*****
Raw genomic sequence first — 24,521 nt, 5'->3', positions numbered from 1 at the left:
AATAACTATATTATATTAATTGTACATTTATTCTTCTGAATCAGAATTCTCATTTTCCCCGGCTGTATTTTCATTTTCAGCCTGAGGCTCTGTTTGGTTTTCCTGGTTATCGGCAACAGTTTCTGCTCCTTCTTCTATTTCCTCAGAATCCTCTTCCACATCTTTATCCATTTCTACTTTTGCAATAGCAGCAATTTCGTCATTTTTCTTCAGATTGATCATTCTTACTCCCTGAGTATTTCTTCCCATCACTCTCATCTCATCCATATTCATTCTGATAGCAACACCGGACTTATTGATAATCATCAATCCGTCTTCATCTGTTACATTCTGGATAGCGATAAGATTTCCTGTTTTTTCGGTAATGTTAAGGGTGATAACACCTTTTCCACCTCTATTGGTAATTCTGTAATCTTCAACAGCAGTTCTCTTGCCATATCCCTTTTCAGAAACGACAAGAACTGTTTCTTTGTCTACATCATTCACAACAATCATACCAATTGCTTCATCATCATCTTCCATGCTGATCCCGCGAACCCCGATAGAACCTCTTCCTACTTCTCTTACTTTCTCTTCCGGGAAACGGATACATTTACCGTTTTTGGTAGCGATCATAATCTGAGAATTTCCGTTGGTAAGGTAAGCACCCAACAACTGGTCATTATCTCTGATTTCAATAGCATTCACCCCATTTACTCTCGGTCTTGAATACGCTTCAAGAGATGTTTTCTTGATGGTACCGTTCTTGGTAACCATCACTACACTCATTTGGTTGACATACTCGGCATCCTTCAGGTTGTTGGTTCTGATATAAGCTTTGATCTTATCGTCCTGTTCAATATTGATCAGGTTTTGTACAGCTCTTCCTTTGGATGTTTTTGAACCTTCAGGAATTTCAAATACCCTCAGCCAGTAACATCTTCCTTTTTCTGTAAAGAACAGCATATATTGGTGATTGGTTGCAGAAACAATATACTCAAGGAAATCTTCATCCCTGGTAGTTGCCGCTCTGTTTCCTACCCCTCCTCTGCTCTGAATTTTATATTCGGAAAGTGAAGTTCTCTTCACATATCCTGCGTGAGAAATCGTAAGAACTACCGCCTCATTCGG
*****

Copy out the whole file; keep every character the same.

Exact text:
Raw genomic sequence first — 24,521 nt, 5'->3', positions numbered from 1 at the left:
AATAACTATATTATATTAATTGTACATTTATTCTTCTGAATCAGAATTCTCATTTTCCCCGGCTGTATTTTCATTTTCAGCCTGAGGCTCTGTTTGGTTTTCCTGGTTATCGGCAACAGTTTCTGCTCCTTCTTCTATTTCCTCAGAATCCTCTTCCACATCTTTATCCATTTCTACTTTTGCAATAGCAGCAATTTCGTCATTTTTCTTCAGATTGATCATTCTTACTCCCTGAGTATTTCTTCCCATCACTCTCATCTCATCCATATTCATTCTGATAGCAACACCGGACTTATTGATAATCATCAATCCGTCTTCATCTGTTACATTCTGGATAGCGATAAGATTTCCTGTTTTTTCGGTAATGTTAAGGGTGATAACACCTTTTCCACCTCTATTGGTAATTCTGTAATCTTCAACAGCAGTTCTCTTGCCATATCCCTTTTCAGAAACGACAAGAACTGTTTCTTTGTCTACATCATTCACAACAATCATACCAATTGCTTCATCATCATCTTCCATGCTGATCCCGCGAACCCCGATAGAACCTCTTCCTACTTCTCTTACTTTCTCTTCCGGGAAACGGATACATTTACCGTTTTTGGTAGCGATCATAATCTGAGAATTTCCGTTGGTAAGGTAAGCACCCAACAACTGGTCATTATCTCTGATTTCAATAGCATTCACCCCATTTACTCTCGGTCTTGAATACGCTTCAAGAGATGTTTTCTTGATGGTACCGTTCTTGGTAACCATCACTACACTCATTTGGTTGACATACTCGGCATCCTTCAGGTTGTTGGTTCTGATATAAGCTTTGATCTTATCGTCCTGTTCAATATTGATCAGGTTTTGTACAGCTCTTCCTTTGGATGTTTTTGAACCTTCAGGAATTTCAAATACCCTCAGCCAGTAACATCTTCCTTTTTCTGTAAAGAACAGCATATATTGGTGATTGGTTGCAGAAACAATATACTCAAGGAAATCTTCATCCCTGGTAGTTGCCGCTCTGTTTCCTACCCCTCCTCTGCTCTGAATTTTATATTCGGAAAGTGAAGTTCTCTTCACATATCCTGCGTGAGAAATCGTAAGAACTACCGCCTCATTCGG